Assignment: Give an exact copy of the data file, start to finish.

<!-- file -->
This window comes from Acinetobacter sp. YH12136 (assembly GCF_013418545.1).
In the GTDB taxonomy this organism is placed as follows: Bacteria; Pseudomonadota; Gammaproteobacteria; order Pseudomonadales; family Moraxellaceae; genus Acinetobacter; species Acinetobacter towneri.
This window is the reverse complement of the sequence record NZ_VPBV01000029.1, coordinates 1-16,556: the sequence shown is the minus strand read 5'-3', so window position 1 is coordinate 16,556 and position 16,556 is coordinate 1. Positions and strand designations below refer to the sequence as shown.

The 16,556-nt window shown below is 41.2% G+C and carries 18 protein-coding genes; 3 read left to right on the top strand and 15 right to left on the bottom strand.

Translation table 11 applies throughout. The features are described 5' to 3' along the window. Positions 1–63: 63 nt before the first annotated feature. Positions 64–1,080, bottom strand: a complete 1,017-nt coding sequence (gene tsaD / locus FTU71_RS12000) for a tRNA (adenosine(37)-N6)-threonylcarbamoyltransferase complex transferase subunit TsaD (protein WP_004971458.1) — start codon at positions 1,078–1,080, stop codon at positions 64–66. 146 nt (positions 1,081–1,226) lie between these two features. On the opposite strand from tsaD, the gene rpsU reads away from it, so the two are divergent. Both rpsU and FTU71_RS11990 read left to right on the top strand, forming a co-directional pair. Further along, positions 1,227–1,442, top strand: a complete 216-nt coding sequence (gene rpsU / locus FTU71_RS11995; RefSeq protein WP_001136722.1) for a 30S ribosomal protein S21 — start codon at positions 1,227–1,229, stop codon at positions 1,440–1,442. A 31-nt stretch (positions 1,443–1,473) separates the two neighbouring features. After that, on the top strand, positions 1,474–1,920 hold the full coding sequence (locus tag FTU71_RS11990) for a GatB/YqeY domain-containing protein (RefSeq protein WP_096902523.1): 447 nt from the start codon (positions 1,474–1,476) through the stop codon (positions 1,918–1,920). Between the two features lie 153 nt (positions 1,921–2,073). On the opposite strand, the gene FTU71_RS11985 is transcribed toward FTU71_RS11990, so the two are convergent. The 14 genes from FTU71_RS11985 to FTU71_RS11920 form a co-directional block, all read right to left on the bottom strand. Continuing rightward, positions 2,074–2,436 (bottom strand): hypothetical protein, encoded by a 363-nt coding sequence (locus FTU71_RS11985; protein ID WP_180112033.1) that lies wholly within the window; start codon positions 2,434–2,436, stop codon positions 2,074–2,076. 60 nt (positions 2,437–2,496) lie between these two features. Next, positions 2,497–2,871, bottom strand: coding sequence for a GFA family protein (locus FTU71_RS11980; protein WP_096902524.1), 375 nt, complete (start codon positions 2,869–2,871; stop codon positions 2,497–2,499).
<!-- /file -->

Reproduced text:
This window comes from Acinetobacter sp. YH12136 (assembly GCF_013418545.1).
In the GTDB taxonomy this organism is placed as follows: Bacteria; Pseudomonadota; Gammaproteobacteria; order Pseudomonadales; family Moraxellaceae; genus Acinetobacter; species Acinetobacter towneri.
This window is the reverse complement of the sequence record NZ_VPBV01000029.1, coordinates 1-16,556: the sequence shown is the minus strand read 5'-3', so window position 1 is coordinate 16,556 and position 16,556 is coordinate 1. Positions and strand designations below refer to the sequence as shown.

The 16,556-nt window shown below is 41.2% G+C and carries 18 protein-coding genes; 3 read left to right on the top strand and 15 right to left on the bottom strand.

Translation table 11 applies throughout. The features are described 5' to 3' along the window. Positions 1–63: 63 nt before the first annotated feature. Positions 64–1,080, bottom strand: a complete 1,017-nt coding sequence (gene tsaD / locus FTU71_RS12000) for a tRNA (adenosine(37)-N6)-threonylcarbamoyltransferase complex transferase subunit TsaD (protein WP_004971458.1) — start codon at positions 1,078–1,080, stop codon at positions 64–66. 146 nt (positions 1,081–1,226) lie between these two features. On the opposite strand from tsaD, the gene rpsU reads away from it, so the two are divergent. Both rpsU and FTU71_RS11990 read left to right on the top strand, forming a co-directional pair. Further along, positions 1,227–1,442, top strand: a complete 216-nt coding sequence (gene rpsU / locus FTU71_RS11995; RefSeq protein WP_001136722.1) for a 30S ribosomal protein S21 — start codon at positions 1,227–1,229, stop codon at positions 1,440–1,442. A 31-nt stretch (positions 1,443–1,473) separates the two neighbouring features. After that, on the top strand, positions 1,474–1,920 hold the full coding sequence (locus tag FTU71_RS11990) for a GatB/YqeY domain-containing protein (RefSeq protein WP_096902523.1): 447 nt from the start codon (positions 1,474–1,476) through the stop codon (positions 1,918–1,920). Between the two features lie 153 nt (positions 1,921–2,073). On the opposite strand, the gene FTU71_RS11985 is transcribed toward FTU71_RS11990, so the two are convergent. The 14 genes from FTU71_RS11985 to FTU71_RS11920 form a co-directional block, all read right to left on the bottom strand. Continuing rightward, positions 2,074–2,436 (bottom strand): hypothetical protein, encoded by a 363-nt coding sequence (locus FTU71_RS11985; protein ID WP_180112033.1) that lies wholly within the window; start codon positions 2,434–2,436, stop codon positions 2,074–2,076. 60 nt (positions 2,437–2,496) lie between these two features. Next, positions 2,497–2,871, bottom strand: coding sequence for a GFA family protein (locus FTU71_RS11980; protein WP_096902524.1), 375 nt, complete (start codon positions 2,869–2,871; stop codon positions 2,497–2,499).